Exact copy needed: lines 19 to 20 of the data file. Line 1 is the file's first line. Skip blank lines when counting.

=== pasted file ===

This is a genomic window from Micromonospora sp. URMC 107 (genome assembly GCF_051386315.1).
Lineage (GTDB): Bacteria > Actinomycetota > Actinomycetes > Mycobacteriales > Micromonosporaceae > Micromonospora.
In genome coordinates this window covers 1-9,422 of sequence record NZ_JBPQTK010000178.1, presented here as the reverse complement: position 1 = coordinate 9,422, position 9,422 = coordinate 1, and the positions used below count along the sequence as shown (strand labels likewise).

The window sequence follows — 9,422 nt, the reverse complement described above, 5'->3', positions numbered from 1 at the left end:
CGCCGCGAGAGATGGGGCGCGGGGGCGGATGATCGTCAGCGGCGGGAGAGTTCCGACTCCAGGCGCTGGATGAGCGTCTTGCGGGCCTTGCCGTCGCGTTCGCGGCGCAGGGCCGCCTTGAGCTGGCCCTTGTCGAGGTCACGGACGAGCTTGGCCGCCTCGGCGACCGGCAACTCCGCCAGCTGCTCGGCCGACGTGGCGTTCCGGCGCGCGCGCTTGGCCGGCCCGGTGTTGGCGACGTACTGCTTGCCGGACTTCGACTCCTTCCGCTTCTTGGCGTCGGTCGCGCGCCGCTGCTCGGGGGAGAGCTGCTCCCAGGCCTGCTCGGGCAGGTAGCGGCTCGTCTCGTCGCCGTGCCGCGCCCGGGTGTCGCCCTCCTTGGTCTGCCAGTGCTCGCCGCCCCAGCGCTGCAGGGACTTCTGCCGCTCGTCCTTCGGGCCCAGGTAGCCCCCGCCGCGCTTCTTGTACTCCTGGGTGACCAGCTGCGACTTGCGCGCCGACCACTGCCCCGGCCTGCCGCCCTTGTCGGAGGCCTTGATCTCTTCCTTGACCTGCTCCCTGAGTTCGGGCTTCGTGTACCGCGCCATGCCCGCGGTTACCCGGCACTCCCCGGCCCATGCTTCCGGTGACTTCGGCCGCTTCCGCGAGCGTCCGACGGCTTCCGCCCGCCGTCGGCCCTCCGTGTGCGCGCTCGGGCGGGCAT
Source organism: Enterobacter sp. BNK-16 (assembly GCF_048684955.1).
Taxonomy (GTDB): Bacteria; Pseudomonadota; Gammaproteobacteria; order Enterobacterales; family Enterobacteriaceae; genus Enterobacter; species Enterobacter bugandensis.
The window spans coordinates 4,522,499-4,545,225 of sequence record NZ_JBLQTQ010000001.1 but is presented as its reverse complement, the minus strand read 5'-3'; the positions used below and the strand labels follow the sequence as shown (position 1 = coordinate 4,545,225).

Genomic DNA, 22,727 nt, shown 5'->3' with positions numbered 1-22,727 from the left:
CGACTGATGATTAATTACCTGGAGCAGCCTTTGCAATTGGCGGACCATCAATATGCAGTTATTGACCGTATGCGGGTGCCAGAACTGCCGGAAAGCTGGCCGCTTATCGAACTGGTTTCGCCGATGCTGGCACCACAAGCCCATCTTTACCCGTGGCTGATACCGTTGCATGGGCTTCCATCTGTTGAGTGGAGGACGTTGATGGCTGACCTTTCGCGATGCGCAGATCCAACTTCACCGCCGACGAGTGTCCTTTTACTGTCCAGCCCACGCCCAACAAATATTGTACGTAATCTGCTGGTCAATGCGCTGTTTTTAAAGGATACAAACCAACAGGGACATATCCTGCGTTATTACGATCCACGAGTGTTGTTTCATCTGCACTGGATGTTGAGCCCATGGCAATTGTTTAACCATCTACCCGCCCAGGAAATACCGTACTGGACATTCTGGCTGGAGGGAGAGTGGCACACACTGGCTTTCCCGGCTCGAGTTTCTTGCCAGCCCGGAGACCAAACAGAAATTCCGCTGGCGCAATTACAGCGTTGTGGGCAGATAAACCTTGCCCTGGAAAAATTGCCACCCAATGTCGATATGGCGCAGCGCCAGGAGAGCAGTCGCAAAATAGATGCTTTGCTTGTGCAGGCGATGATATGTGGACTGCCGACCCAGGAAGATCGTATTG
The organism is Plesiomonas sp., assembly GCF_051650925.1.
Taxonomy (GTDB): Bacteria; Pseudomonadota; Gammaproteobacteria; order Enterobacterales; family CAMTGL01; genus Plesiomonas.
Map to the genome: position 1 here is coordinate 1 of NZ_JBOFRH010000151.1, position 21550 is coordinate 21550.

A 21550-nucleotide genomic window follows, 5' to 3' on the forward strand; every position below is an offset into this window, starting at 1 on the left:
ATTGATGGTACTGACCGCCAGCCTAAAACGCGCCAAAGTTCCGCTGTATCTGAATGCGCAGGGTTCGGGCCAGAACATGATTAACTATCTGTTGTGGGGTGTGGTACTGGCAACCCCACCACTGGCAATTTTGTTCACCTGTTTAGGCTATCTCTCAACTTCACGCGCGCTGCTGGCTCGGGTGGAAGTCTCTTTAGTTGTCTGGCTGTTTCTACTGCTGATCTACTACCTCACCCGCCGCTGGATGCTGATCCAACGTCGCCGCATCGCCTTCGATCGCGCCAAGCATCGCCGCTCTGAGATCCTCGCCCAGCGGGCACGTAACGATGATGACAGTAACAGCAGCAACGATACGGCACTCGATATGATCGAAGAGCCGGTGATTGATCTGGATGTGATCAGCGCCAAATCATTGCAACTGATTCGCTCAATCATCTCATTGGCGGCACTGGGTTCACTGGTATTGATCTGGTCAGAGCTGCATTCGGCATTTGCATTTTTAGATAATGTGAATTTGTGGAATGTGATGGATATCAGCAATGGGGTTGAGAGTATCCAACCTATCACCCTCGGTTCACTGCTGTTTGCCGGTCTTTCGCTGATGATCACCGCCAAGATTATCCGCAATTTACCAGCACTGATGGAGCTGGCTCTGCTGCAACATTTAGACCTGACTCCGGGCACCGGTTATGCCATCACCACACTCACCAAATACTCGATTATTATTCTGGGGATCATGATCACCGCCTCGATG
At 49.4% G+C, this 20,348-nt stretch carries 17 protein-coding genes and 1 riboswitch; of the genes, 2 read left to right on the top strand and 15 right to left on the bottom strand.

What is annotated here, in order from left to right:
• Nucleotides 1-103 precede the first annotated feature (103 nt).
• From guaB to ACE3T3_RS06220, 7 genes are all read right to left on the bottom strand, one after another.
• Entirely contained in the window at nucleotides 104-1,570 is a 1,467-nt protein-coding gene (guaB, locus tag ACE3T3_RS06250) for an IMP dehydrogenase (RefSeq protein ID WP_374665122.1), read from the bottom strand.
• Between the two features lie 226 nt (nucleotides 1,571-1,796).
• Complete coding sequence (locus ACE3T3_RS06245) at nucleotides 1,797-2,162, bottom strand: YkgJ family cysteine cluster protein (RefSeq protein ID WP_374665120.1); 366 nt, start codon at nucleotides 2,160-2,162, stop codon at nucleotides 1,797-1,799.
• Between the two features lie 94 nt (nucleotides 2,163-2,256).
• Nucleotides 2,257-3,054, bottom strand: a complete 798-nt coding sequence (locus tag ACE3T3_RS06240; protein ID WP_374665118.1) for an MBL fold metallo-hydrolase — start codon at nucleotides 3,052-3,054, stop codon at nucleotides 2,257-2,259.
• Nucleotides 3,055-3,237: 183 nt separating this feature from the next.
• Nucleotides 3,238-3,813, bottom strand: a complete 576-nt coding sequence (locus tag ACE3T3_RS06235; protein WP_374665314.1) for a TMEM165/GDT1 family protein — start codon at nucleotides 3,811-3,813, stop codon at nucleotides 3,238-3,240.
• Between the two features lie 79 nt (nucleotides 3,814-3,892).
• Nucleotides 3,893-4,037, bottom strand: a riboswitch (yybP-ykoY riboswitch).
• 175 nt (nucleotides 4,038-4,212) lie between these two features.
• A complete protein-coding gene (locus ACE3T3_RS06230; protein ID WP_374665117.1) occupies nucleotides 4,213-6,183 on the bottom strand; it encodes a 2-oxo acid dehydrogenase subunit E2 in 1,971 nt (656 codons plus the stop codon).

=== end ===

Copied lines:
• From guaB to ACE3T3_RS06220, 7 genes are all read right to left on the bottom strand, one after another.
• Entirely contained in the window at nucleotides 104-1,570 is a 1,467-nt protein-coding gene (guaB, locus tag ACE3T3_RS06250) for an IMP dehydrogenase (RefSeq protein ID WP_374665122.1), read from the bottom strand.